Yesterday, I watched Independence Day for the first time in order to prepare myself for the twenty year old sequel, Independence Day: Resurgence, which is out today in UK cinemas and worldwide tomorrow. Despite the extensive gap between events, a lot of the original cast is maintained, as well as a new legion of newcomers to carry the torch as the aliens return and target Earth. Liam Hemsworth essentially steps in for Will Smith, joining newcomers Maika Monroe, Travis Trope, Jessie Usher and William Fletcher, and returnees Jeff Goldblum, Brent Spiner and Bill Pullman, both of who reprise their roles from the original film.
Picking up twenty years after the 1996 Independence Day, the world has almost completely recovered from the attacks and used incoming technology from other races to develop an advanced world, including military defences on the Moon, Mars and Area 51. When new signs of alien life arrive and the spaceships come, a group of Air Fighter pilots and scientists assemble to save the world from the bigger, badder and deadlier attacks the second time round. Jake Morrison (Hemsworth), Charlie (Trope) and Dylan Dubrow-Hiller (Jessie Usher) form the fighters going into the eye of the battle, while the scientists work on the logistical side of stopping the threat before it causes complete destruction of the world.
In all honesty, the film feels like three or four distinct stories that only wrap up in the final minutes of the film and I am still undecided how I exactly feel about that. In one sense, it demonstrates the different aspects of this apocalyptic event but also doesn't boast the unity the previous film portrayed so profoundly. Each aspect of the story brings something different, with varying levels of success; I was surprised to find that the new cast generally aroused a sense and feeling of new blood, important in preventing the film feeling like a complete rehash of the original. Hemsworth bordered on likeable and cocky - generally falling on the preferred side - and had a particularly magnetic chemistry with Trope, if this is still fully explored as much as one would hope. This is definitely the most compelling element of the story, along with Pullman's former president and his own personal challenges with the weight on his shoulders from the previous Independence Day; this human side of the story helps ground the otherwise sense-shattering destruction the rest of the story bring, as well as his relationship with his daughter, played by Monroe - a strong addition to the cast.
The trendsetting original won an Oscar for the visual effects back when they weren't so commonplace in cinema, meaning they aren't quite the revelation (or nearly as impressive) as I imagine they were back in the original days. That said, they are well realised and executed to a high-standard, making the film more enjoyable on the whole as spaceships zoom through different cities and in diverse settings. To be fair though, with a $150 million plus price tag, it would have been quite a travesty if it was anything less than this. The film goes through the motions in a formulaic manner but this was to be expected and thus I do not find it too much of an issue that the film is as generic as they come (ironic in that the original is the one that defined and kickstarted the genre) - the phrase 'victim of its own success' springs to mind here.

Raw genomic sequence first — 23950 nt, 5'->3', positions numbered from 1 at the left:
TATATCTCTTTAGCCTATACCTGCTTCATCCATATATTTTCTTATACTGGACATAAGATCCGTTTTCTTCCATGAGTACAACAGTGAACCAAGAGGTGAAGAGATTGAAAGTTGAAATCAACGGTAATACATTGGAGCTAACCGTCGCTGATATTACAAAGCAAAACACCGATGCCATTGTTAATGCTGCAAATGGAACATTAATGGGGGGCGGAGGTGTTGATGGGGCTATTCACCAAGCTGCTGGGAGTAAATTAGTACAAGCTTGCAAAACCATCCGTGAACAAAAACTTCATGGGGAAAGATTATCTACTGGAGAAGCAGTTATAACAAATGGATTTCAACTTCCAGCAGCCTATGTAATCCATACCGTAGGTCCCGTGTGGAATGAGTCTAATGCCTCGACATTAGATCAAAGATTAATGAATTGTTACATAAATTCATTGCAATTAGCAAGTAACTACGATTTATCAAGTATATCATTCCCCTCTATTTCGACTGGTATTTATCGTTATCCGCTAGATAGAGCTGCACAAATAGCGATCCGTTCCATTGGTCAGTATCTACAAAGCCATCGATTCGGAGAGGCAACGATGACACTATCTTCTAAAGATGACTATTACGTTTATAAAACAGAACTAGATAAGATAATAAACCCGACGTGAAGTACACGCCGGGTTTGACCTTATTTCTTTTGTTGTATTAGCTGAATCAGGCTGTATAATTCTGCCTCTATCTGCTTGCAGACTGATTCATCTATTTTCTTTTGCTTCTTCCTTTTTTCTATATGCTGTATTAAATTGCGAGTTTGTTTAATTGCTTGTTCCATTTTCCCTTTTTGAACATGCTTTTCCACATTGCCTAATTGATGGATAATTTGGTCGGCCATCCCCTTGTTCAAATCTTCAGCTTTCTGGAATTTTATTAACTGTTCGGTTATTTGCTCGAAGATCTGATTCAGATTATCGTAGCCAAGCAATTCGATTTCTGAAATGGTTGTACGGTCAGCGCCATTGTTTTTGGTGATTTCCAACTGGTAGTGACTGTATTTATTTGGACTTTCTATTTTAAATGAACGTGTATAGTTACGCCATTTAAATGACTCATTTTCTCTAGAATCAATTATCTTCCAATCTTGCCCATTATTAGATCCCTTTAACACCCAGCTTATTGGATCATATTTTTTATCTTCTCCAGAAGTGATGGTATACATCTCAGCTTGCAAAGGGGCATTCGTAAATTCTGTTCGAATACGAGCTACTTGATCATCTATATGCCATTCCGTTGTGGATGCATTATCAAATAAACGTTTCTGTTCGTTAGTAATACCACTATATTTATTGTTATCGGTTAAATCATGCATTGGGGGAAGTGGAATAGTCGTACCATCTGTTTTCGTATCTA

Despite the world-ending scenario, the film lacks that sense of urgency that grows ever-more frustrating as the film gets closer and closer to the grand finale, which in itself never really hits the heights one hopes for after one false start and the preliminary cheers. It also lacks compassion or solicitude as human after human gets crushed, killed or possessed by aliens, resulting in the film feel tonally misplaced and misguided. I mean, I see the American optimism and can let it pass by given the titular celebration, but the upbeat nature throughout just does not sit right. As well as this, the scientific side to the story rarely offers the clarity needed to fully understand the threat (but maybe that is down to never truly engaging with the first film until it was too late?). Nobody can complain that it didn't offer what you expect - I just hoped for a lot more than we actually got
I find it very ironic that the film, centring around Independence Day, is released in the UK on the same day as we go to the polls to decide the independence of Britain. Coincidental or not, it sure offers some interesting thoughts - maybe Independence never quite works and we should all bound together... - but it does some offer some thought on unity and togetherness, demonstrated well though the film's combination of new and old. Fast-paced and relatively enjoyable, if frustrating and uneven, you get what you pay for going to see Independence Day: Resurgence, as well as hints as to where the theoretical franchise is going, if not a lot else.
Summary: Independence Day: Resurgence is exactly what you expect from the CGI alien fest (possibly more if you went in with low 'sequel expectations') and is supported by the film's new blood, who help momentarily distract from the uneven and disconcerting mix of tones found throughout.
Highlight: On this double-edged sword, a character watching this mother die brings the shock and heartbreak the moment requires, but it never really sticks and unbelievably falls by the wayside twenty minutes on.